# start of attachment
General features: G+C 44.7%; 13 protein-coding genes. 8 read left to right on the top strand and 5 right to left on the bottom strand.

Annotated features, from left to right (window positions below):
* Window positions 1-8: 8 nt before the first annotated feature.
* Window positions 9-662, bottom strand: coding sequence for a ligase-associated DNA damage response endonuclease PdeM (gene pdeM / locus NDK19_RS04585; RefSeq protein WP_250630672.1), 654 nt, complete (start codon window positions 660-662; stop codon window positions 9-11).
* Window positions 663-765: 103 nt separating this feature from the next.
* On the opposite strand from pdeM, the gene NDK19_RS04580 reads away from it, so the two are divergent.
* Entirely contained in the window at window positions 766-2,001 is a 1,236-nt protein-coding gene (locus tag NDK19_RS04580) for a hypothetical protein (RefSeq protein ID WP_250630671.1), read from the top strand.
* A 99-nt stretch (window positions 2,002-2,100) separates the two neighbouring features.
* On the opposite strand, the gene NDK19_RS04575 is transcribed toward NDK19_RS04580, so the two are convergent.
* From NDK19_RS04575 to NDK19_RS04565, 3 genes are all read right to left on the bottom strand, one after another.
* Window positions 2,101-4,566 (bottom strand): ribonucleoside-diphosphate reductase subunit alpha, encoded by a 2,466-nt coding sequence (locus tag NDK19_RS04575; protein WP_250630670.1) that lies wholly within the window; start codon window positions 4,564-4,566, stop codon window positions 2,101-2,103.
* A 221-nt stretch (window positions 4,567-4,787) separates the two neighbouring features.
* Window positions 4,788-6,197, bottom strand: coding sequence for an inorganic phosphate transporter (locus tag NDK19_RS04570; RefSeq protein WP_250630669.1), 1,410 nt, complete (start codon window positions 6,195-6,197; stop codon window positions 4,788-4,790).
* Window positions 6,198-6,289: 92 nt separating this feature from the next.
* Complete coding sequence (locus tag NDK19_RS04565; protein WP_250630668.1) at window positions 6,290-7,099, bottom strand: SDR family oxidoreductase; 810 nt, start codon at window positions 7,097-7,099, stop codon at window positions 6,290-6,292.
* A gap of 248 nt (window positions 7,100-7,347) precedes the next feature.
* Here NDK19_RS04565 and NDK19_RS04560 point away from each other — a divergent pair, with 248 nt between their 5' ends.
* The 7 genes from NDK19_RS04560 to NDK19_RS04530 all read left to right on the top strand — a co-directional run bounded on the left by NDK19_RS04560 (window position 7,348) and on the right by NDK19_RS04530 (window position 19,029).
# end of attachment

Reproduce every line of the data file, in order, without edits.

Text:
General features: G+C 44.7%; 13 protein-coding genes. 8 read left to right on the top strand and 5 right to left on the bottom strand.

Annotated features, from left to right (window positions below):
* Window positions 1-8: 8 nt before the first annotated feature.
* Window positions 9-662, bottom strand: coding sequence for a ligase-associated DNA damage response endonuclease PdeM (gene pdeM / locus NDK19_RS04585; RefSeq protein WP_250630672.1), 654 nt, complete (start codon window positions 660-662; stop codon window positions 9-11).
* Window positions 663-765: 103 nt separating this feature from the next.
* On the opposite strand from pdeM, the gene NDK19_RS04580 reads away from it, so the two are divergent.
* Entirely contained in the window at window positions 766-2,001 is a 1,236-nt protein-coding gene (locus tag NDK19_RS04580) for a hypothetical protein (RefSeq protein ID WP_250630671.1), read from the top strand.
* A 99-nt stretch (window positions 2,002-2,100) separates the two neighbouring features.
* On the opposite strand, the gene NDK19_RS04575 is transcribed toward NDK19_RS04580, so the two are convergent.
* From NDK19_RS04575 to NDK19_RS04565, 3 genes are all read right to left on the bottom strand, one after another.
* Window positions 2,101-4,566 (bottom strand): ribonucleoside-diphosphate reductase subunit alpha, encoded by a 2,466-nt coding sequence (locus tag NDK19_RS04575; protein WP_250630670.1) that lies wholly within the window; start codon window positions 4,564-4,566, stop codon window positions 2,101-2,103.
* A 221-nt stretch (window positions 4,567-4,787) separates the two neighbouring features.
* Window positions 4,788-6,197, bottom strand: coding sequence for an inorganic phosphate transporter (locus tag NDK19_RS04570; RefSeq protein WP_250630669.1), 1,410 nt, complete (start codon window positions 6,195-6,197; stop codon window positions 4,788-4,790).
* Window positions 6,198-6,289: 92 nt separating this feature from the next.
* Complete coding sequence (locus tag NDK19_RS04565; protein WP_250630668.1) at window positions 6,290-7,099, bottom strand: SDR family oxidoreductase; 810 nt, start codon at window positions 7,097-7,099, stop codon at window positions 6,290-6,292.
* A gap of 248 nt (window positions 7,100-7,347) precedes the next feature.
* Here NDK19_RS04565 and NDK19_RS04560 point away from each other — a divergent pair, with 248 nt between their 5' ends.
* The 7 genes from NDK19_RS04560 to NDK19_RS04530 all read left to right on the top strand — a co-directional run bounded on the left by NDK19_RS04560 (window position 7,348) and on the right by NDK19_RS04530 (window position 19,029).